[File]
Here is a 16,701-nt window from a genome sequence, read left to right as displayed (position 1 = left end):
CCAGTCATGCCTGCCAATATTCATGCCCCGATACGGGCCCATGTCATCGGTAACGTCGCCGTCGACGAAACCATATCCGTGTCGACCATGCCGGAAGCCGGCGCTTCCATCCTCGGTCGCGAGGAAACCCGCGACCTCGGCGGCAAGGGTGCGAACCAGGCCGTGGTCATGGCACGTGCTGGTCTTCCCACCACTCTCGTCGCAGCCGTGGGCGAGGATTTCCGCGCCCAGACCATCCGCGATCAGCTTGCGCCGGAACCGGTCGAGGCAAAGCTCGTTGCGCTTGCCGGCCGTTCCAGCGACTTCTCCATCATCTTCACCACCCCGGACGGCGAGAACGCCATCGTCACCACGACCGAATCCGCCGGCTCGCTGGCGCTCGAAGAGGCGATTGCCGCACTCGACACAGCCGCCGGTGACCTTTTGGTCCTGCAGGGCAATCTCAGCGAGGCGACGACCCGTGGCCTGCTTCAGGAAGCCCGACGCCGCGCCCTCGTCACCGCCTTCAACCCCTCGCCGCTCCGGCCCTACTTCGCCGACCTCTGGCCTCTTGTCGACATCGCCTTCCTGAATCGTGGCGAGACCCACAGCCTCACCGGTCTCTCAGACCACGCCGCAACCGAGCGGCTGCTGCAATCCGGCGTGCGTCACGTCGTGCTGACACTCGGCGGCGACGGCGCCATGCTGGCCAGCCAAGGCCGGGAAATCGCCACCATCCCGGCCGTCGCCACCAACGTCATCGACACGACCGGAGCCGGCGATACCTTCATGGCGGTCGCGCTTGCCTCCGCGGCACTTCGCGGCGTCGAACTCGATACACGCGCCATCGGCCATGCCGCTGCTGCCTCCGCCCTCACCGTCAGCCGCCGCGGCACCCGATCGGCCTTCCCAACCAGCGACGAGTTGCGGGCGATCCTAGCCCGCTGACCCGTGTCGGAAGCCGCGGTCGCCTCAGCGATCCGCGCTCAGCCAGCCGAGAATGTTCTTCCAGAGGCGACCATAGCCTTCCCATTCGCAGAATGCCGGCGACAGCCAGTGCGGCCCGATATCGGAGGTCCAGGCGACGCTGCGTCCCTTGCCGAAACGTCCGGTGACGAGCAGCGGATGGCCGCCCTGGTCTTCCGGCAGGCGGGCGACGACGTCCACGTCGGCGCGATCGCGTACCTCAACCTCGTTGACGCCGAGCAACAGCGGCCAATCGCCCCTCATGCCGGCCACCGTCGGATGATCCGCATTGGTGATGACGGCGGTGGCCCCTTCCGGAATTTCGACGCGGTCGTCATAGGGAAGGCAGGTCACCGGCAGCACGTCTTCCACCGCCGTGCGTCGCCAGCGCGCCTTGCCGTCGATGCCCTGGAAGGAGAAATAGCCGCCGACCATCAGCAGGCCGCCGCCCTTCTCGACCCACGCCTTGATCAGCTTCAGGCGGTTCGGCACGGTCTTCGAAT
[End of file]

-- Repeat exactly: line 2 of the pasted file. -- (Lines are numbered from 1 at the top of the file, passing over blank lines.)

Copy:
CCAGTCATGCCTGCCAATATTCATGCCCCGATACGGGCCCATGTCATCGGTAACGTCGCCGTCGACGAAACCATATCCGTGTCGACCATGCCGGAAGCCGGCGCTTCCATCCTCGGTCGCGAGGAAACCCGCGACCTCGGCGGCAAGGGTGCGAACCAGGCCGTGGTCATGGCACGTGCTGGTCTTCCCACCACTCTCGTCGCAGCCGTGGGCGAGGATTTCCGCGCCCAGACCATCCGCGATCAGCTTGCGCCGGAACCGGTCGAGGCAAAGCTCGTTGCGCTTGCCGGCCGTTCCAGCGACTTCTCCATCATCTTCACCACCCCGGACGGCGAGAACGCCATCGTCACCACGACCGAATCCGCCGGCTCGCTGGCGCTCGAAGAGGCGATTGCCGCACTCGACACAGCCGCCGGTGACCTTTTGGTCCTGCAGGGCAATCTCAGCGAGGCGACGACCCGTGGCCTGCTTCAGGAAGCCCGACGCCGCGCCCTCGTCACCGCCTTCAACCCCTCGCCGCTCCGGCCCTACTTCGCCGACCTCTGGCCTCTTGTCGACATCGCCTTCCTGAATCGTGGCGAGACCCACAGCCTCACCGGTCTCTCAGACCACGCCGCAACCGAGCGGCTGCTGCAATCCGGCGTGCGTCACGTCGTGCTGACACTCGGCGGCGACGGCGCCATGCTGGCCAGCCAAGGCCGGGAAATCGCCACCATCCCGGCCGTCGCCACCAACGTCATCGACACGACCGGAGCCGGCGATACCTTCATGGCGGTCGCGCTTGCCTCCGCGGCACTTCGCGGCGTCGAACTCGATACACGCGCCATCGGCCATGCCGCTGCTGCCTCCGCCCTCACCGTCAGCCGCCGCGGCACCCGATCGGCCTTCCCAACCAGCGACGAGTTGCGGGCGATCCTAGCCCGCTGACCCGTGTCGGAAGCCGCGGTCGCCTCAGCGATCCGCGCTCAGCCAGCCGAGAATGTTCTTCCAGAGGCGACCATAGCCTTCCCATTCGCAGAATGCCGGCGACAGCCAGTGCGGCCCGATATCGGAGGTCCAGGCGACGCTGCGTCCCTTGCCGAAACGTCCGGTGACGAGCAGCGGATGGCCGCCCTGGTCTTCCGGCAGGCGGGCGACGACGTCCACGTCGGCGCGATCGCGTACCTCAACCTCGTTGACGCCGAGCAACAGCGGCCAATCGCCCCTCATGCCGGCCACCGTCGGATGATCCGCATTGGTGATGACGGCGGTGGCCCCTTCCGGAATTTCGACGCGGTCGTCATAGGGAAGGCAGGTCACCGGCAGCACGTCTTCCACCGCCGTGCGTCGCCAGCGCGCCTTGCCGTCGATGCCCTGGAAGGAGAAATAGCCGCCGACCATCAGCAGGCCGCCGCCCTTCTCGACCCACGCCTTGATCAGCTTCAGGCGGTTCGGCACGGTCTTCGAAT